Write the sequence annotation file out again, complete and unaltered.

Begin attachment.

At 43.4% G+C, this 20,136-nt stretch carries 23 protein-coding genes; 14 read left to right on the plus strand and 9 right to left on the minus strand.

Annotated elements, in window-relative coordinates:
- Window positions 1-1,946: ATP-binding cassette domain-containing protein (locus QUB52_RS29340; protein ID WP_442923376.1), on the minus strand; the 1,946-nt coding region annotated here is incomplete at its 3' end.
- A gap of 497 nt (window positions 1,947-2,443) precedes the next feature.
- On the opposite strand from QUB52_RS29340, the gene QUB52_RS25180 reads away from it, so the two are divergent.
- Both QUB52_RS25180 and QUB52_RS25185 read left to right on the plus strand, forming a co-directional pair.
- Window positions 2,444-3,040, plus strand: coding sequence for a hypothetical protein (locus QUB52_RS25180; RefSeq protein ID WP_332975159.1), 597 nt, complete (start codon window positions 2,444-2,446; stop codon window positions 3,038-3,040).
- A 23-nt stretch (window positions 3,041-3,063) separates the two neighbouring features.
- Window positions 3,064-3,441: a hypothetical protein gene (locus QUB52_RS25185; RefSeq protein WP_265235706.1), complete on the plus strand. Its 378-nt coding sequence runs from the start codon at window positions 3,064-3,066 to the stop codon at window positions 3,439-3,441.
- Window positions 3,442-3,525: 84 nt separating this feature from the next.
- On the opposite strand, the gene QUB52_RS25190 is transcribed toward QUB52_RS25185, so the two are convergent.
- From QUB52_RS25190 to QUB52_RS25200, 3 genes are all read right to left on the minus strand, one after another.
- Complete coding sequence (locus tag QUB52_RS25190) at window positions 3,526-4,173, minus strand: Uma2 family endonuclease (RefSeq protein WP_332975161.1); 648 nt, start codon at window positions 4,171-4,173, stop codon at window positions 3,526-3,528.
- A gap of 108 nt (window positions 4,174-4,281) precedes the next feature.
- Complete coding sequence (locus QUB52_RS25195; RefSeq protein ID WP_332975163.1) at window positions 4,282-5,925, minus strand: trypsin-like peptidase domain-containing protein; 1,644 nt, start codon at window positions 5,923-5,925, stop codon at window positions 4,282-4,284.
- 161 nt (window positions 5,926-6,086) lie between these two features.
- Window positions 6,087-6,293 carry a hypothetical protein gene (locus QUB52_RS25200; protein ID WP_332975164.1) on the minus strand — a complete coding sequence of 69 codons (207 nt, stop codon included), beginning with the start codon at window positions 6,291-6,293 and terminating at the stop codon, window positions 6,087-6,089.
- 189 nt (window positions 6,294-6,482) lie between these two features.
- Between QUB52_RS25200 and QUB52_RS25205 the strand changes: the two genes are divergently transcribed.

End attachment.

At 43.4% G+C, this 20,136-nt stretch carries 23 protein-coding genes; 14 read left to right on the plus strand and 9 right to left on the minus strand.

Annotated elements, in window-relative coordinates:
- Window positions 1-1,946: ATP-binding cassette domain-containing protein (locus QUB52_RS29340; protein ID WP_442923376.1), on the minus strand; the 1,946-nt coding region annotated here is incomplete at its 3' end.
- A gap of 497 nt (window positions 1,947-2,443) precedes the next feature.
- On the opposite strand from QUB52_RS29340, the gene QUB52_RS25180 reads away from it, so the two are divergent.
- Both QUB52_RS25180 and QUB52_RS25185 read left to right on the plus strand, forming a co-directional pair.
- Window positions 2,444-3,040, plus strand: coding sequence for a hypothetical protein (locus QUB52_RS25180; RefSeq protein ID WP_332975159.1), 597 nt, complete (start codon window positions 2,444-2,446; stop codon window positions 3,038-3,040).
- A 23-nt stretch (window positions 3,041-3,063) separates the two neighbouring features.
- Window positions 3,064-3,441: a hypothetical protein gene (locus QUB52_RS25185; RefSeq protein WP_265235706.1), complete on the plus strand. Its 378-nt coding sequence runs from the start codon at window positions 3,064-3,066 to the stop codon at window positions 3,439-3,441.
- Window positions 3,442-3,525: 84 nt separating this feature from the next.
- On the opposite strand, the gene QUB52_RS25190 is transcribed toward QUB52_RS25185, so the two are convergent.
- From QUB52_RS25190 to QUB52_RS25200, 3 genes are all read right to left on the minus strand, one after another.
- Complete coding sequence (locus tag QUB52_RS25190) at window positions 3,526-4,173, minus strand: Uma2 family endonuclease (RefSeq protein WP_332975161.1); 648 nt, start codon at window positions 4,171-4,173, stop codon at window positions 3,526-3,528.
- A gap of 108 nt (window positions 4,174-4,281) precedes the next feature.
- Complete coding sequence (locus QUB52_RS25195; RefSeq protein ID WP_332975163.1) at window positions 4,282-5,925, minus strand: trypsin-like peptidase domain-containing protein; 1,644 nt, start codon at window positions 5,923-5,925, stop codon at window positions 4,282-4,284.
- 161 nt (window positions 5,926-6,086) lie between these two features.
- Window positions 6,087-6,293 carry a hypothetical protein gene (locus QUB52_RS25200; protein ID WP_332975164.1) on the minus strand — a complete coding sequence of 69 codons (207 nt, stop codon included), beginning with the start codon at window positions 6,291-6,293 and terminating at the stop codon, window positions 6,087-6,089.
- 189 nt (window positions 6,294-6,482) lie between these two features.
- Between QUB52_RS25200 and QUB52_RS25205 the strand changes: the two genes are divergently transcribed.